Sam’s not the only senior figure on this panel, demonstrating both the need for minority group networks in the STEM industry and the ‘pull’ of the Royal Society. Nadine Thomson is a technology pro who has headed up the IT teams of some big name companies. When Nadine’s at work she chooses whether or not to come out based on four criteria: company culture (particularly informal culture, think ‘everyday sexism’), visibility (are there other gay positions of authority?), opportunity (she wants to come out in a positive way, not correcting ‘what does your husband do?’) and position (as a woman in tech, adding ‘L’ adds ‘otherness to her otherness’). Professor Tom Welton is the Dean of Natural Sciences at Imperial- who never really felt he ‘came out’- he was ‘bloody obvious’. When he did his PhD at Sussex (!) he was known as ‘Camp Tom’ even in the (then named) ‘gay society’. Tom says he has never found coming out an issue. From my experience of being a student in his department, he’s changed the culture to be a more inclusive and welcoming space for everyone.
Phil Nicol is from the charity Diversity Role Models, which runs teacher training and interactive workshops for primary and secondary students, tackling bullying and encouraging children to understand issues relating to sexuality and gender. Professor Peter Coles, head of astrophysics at … you guessed it … the University of Sussex, has crossed the country to teach students about the solar systems. From his vast experience he can see wherein lies the issue: universities and academia are all about unspoken degrees of hierarchy. PhD students feel subservient to their supervisors, who are under the watchful eyes of heads of groups and heads of departments. Then there are grant awarding bodies, faculty coordinators and research assessment exercises to answer too. Unless we ‘blur these lines’ and redistribute power no one will feel comfortable in their own being. Finally there is the equality and diversity consultant and Cambridge, Kevin Coutinho. Like Jamilia at the start, Kevin felt that there were so many layers to his personality he didn’t know how to fit in.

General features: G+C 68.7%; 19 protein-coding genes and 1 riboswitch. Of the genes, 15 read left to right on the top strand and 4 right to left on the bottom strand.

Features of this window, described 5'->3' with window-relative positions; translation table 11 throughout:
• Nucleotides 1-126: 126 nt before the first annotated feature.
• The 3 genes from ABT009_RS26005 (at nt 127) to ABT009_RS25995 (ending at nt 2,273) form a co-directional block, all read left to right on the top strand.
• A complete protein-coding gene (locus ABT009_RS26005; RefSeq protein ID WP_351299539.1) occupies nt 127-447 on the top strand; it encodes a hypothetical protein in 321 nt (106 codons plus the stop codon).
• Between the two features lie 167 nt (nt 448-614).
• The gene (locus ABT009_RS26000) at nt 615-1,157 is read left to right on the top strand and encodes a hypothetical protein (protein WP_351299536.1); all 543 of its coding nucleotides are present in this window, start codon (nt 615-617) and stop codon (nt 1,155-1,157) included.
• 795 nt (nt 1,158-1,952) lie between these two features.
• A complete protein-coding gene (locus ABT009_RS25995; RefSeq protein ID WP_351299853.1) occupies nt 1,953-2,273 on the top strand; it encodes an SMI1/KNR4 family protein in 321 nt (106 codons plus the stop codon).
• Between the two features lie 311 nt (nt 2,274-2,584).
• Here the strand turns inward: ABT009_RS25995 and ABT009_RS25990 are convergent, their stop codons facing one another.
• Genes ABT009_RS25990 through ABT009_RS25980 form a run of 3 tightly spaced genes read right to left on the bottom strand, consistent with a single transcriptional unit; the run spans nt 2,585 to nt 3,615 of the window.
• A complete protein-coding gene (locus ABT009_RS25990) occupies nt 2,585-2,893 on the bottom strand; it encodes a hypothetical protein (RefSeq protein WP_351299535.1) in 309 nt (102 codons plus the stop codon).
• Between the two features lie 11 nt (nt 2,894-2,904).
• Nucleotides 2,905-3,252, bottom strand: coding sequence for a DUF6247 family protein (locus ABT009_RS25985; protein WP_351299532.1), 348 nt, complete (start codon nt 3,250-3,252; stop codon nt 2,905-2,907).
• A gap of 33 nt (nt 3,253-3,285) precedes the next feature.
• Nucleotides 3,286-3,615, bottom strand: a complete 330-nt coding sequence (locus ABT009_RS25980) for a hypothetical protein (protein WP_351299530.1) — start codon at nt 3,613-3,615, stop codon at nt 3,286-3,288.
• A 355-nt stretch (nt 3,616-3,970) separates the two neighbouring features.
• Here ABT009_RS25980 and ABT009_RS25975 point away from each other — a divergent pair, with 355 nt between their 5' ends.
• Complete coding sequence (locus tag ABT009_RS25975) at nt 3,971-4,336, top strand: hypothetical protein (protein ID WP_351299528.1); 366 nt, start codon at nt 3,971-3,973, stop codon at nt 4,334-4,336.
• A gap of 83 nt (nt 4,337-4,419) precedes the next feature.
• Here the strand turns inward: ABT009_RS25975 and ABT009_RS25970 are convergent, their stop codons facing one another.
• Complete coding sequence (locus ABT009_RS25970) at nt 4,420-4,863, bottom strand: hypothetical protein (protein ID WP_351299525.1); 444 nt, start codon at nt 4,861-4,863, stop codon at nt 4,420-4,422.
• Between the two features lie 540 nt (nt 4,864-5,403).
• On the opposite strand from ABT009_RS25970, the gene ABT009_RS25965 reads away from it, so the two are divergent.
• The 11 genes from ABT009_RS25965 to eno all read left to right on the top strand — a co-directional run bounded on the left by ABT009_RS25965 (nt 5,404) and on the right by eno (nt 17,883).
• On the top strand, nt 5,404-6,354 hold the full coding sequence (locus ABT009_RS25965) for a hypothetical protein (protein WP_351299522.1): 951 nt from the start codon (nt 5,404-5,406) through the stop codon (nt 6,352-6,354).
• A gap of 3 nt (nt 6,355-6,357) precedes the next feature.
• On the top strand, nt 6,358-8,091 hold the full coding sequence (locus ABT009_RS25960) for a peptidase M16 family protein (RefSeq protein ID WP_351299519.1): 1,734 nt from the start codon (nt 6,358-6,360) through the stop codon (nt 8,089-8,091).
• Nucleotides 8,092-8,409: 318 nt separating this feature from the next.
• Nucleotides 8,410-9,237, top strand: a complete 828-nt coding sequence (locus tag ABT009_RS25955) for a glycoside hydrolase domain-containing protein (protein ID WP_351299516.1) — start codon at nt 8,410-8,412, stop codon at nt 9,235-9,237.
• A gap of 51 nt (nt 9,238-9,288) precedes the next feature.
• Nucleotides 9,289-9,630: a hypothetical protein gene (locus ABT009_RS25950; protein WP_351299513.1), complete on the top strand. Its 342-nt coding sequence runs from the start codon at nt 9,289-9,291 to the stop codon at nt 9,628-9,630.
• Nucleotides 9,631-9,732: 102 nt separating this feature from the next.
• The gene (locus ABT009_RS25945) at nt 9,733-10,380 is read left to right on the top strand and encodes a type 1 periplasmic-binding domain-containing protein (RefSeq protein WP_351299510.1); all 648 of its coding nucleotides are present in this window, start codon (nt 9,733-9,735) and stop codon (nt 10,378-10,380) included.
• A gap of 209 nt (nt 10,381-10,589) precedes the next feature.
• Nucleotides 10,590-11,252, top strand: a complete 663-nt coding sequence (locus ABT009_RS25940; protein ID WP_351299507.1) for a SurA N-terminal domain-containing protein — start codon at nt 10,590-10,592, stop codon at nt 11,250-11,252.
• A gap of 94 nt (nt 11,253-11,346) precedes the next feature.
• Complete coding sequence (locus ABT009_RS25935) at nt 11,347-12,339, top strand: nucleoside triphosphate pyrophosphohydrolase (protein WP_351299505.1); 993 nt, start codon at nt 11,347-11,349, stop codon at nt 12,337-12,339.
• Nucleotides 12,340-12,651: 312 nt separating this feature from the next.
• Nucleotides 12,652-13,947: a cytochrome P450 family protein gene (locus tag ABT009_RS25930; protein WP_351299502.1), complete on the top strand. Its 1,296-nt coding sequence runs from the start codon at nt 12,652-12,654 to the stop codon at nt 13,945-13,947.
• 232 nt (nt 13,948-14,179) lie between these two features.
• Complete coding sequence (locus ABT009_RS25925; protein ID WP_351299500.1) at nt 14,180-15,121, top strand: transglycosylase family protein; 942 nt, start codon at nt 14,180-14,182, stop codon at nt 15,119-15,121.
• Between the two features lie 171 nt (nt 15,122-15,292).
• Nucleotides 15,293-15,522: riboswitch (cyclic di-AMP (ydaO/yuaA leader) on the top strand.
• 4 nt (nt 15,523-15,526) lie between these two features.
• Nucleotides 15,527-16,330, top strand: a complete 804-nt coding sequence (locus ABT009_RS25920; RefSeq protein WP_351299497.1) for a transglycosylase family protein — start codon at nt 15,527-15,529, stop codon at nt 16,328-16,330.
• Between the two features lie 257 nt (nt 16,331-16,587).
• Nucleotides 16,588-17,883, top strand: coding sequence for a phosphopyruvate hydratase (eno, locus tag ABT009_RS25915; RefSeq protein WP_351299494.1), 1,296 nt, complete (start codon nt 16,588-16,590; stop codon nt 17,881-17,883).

We took to the round tables next, where my group discussed best practise and what ‘works in the work place’. I feel like me and team nanoanlaysis short-changed the rest of our group, leaving 4/8 of not L, G, B or T, but we had a good discussion regardless. On our table was Jamilia, a life sciences PhD student at Imperial, academic at UCL and two gentlemen from the Francis Crick. Jamilia has run great schemes at TFL that are appropriate to all minority groups. The LGBT employees all conduct ‘reverse mentoring’ with senior people within the company, who are often heterosexual old white men, informing them of the kinds of issues they might face and how to best use pronouns. Jamilia sees the permanent full-time employment of staff dedicated to diversity and equality as an incredibly important asset; to ensure the continuation of initiatives, enthusiasm and momentum. We recognise that making senior positions aware of issues affecting minority groups with award schemes such as Athena Swan, the quietest voices can be heard.
I was really moved by the whole evening. I think I’ve been guilty of Joby’s initial description of life as a scientist: I thought it was just the science that mattered. If you’re a good scientist, it doesn’t matter what you’re like when you get home. #OutInSTEM made me recognise that to have a genuinely happy and productive workforce, you have to be true to who you are.